Chris Shepherd isn't one to mince words. When he saw the total donation amount from this year's Southern Smoke festival, he couldn't hide his excitement.
"Half a million motherfucking dollars," he exclaimed to the crowd.
Through a partnership with Legacy Community Health, that $500,000 (a dramatic increase from the $281,000 raised last year) will be allocated to Houston hospitality workers who were affected by Hurricane Harvey. Everyone from cooks and servers to bussers and drive-thru cashiers are eligible to receive funds from the money raised by Southern Smoke.
To reach that lofty total, the barbecue-themed event stepped things up for its third year. In addition to returning pitmasters Aaron Franklin and Rodney Scott and chef Ashley Christensen, Southern Smoke added James Beard Award winners Mike Lata and Jason Stanhope from Charleston and, most prominently, superstar chef David Chang of the New York-based Momofuku Restaurant Group. New Orleans chef John Besh, who had been expected to participate, was "unavailable," per the organizers, and did not attend.
As in past years, Franklin's brisket attracted the longest line — over an hour at its peak —but attendees raved about every dish, including Christensen's smoked oysters, Scott's Carolina-style whole hog, Lata and Stanhope's roasted snapper tacos and Mexican-style grilled corn, and Chang's beef rib with kimchi and trout roe.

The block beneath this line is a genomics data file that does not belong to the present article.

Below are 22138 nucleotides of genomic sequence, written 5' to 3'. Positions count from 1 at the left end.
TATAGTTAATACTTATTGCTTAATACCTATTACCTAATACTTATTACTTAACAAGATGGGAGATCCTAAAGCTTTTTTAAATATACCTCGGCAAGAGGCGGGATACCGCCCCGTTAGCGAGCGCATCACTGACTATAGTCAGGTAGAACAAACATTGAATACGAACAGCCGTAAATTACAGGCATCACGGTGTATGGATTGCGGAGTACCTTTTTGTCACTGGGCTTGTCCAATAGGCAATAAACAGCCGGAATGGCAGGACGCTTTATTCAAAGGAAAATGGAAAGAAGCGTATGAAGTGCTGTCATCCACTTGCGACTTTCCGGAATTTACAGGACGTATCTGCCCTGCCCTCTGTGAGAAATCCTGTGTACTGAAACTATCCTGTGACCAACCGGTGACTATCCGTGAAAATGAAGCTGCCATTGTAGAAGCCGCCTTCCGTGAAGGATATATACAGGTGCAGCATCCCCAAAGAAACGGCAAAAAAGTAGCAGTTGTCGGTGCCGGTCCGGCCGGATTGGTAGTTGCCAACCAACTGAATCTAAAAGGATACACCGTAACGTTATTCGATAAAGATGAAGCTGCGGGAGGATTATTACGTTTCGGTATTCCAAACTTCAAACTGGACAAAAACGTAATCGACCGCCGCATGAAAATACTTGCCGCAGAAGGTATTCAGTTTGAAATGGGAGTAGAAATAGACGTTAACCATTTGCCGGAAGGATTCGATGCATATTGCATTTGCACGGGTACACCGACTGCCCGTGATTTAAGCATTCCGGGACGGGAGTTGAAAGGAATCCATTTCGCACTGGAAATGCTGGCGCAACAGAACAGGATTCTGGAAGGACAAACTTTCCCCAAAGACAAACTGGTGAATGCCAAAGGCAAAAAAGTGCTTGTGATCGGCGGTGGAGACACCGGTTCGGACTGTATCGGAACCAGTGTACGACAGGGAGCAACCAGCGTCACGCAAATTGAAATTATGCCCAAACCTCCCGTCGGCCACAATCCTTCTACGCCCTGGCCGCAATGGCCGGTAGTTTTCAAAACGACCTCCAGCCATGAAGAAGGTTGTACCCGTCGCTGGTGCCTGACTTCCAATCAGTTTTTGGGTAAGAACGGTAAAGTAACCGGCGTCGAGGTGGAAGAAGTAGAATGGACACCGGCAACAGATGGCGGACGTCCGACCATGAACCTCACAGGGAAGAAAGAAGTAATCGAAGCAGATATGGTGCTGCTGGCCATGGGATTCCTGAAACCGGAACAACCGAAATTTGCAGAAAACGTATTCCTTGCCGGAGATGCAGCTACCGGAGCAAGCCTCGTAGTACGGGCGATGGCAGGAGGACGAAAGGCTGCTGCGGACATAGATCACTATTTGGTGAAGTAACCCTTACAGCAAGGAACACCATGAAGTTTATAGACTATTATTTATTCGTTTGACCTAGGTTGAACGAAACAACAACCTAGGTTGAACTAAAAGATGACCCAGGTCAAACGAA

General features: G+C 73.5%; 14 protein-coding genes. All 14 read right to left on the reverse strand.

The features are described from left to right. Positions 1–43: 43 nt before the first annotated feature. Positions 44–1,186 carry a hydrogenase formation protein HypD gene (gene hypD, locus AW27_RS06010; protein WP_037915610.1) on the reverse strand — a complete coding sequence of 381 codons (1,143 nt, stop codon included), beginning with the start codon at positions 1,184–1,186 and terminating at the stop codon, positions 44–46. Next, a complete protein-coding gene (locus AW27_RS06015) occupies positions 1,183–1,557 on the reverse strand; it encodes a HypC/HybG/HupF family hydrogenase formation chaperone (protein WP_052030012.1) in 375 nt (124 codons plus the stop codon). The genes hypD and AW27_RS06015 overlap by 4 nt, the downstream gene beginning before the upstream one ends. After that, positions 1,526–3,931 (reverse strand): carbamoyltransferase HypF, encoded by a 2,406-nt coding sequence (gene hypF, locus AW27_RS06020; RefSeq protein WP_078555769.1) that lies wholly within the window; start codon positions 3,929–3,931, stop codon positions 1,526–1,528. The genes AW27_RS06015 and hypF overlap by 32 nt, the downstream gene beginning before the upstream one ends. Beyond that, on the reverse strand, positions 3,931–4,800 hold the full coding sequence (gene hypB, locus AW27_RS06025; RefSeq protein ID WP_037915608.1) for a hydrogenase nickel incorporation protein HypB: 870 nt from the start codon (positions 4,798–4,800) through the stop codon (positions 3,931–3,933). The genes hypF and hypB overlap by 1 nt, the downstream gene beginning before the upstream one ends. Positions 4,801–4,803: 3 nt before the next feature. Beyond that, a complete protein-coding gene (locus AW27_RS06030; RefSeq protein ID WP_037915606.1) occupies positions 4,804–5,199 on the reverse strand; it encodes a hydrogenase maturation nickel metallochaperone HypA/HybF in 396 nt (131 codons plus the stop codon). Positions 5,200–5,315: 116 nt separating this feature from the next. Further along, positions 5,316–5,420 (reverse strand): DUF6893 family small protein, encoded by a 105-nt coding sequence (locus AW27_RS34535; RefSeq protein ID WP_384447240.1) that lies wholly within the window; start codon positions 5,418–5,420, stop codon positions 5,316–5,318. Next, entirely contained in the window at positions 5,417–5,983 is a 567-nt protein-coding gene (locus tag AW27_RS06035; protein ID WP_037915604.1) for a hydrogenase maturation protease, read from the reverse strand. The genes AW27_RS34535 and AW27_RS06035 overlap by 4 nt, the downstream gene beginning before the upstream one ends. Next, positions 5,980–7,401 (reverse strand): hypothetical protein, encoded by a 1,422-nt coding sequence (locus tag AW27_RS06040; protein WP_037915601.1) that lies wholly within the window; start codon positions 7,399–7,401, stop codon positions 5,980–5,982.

Local chefs contributed, too. The Houston BBQ Collective — which consists of Shepherd, Justin Yu (Theodore Rex), Ryan Pera (Coltivare), Seth Siegel-Gardner and Terrence Gallivan (both of The Pass and Provisions) — supplemented its ranks with Brandi Key (Clark Cooper Concepts), Manabu Horiuchi (Kata Robata), and Hugo Ortega (Hugo's, etc). Long after the other tents had run out of food, the Houston chefs kept serving Korean fried chicken, paella, empanadas, tamales, and more.
Attendees could pair that food with any number of beverage options, including cocktails from sponsor Knob Creek, beer from Saint Arnold and Sierra Nevada, and a wide range of wines served by a team of local sommeliers. Silent auction items that fetched top dollar included a tasting of Pappy Van Winkle at Shepherd's home with Preston Van Winkle ($18,700), a bottle of ultra-rare 25-year old Pappy Van Winkle ($19,990), dinner for 30 prepared by the Houston BBQ Collective ($16,500), and a trip to Kentucky bourbon distilleries with Agricole Hospitality co-owner Morgan Weber ($8,500).
Musical performances by the Bayou City Brass Band and Folk Family Revival kept folks entertained, and a surprise appearance by Houston hip hop legend Bun B had the crowd singing along.
No other Houston food event delivers quite the same mix of culinary star power, entertainment, and fundraising. Not surprisingly, Shepherd has announced a companion event for next spring that will provide Houstonians with even more opportunities to eat well and give back. We can't wait.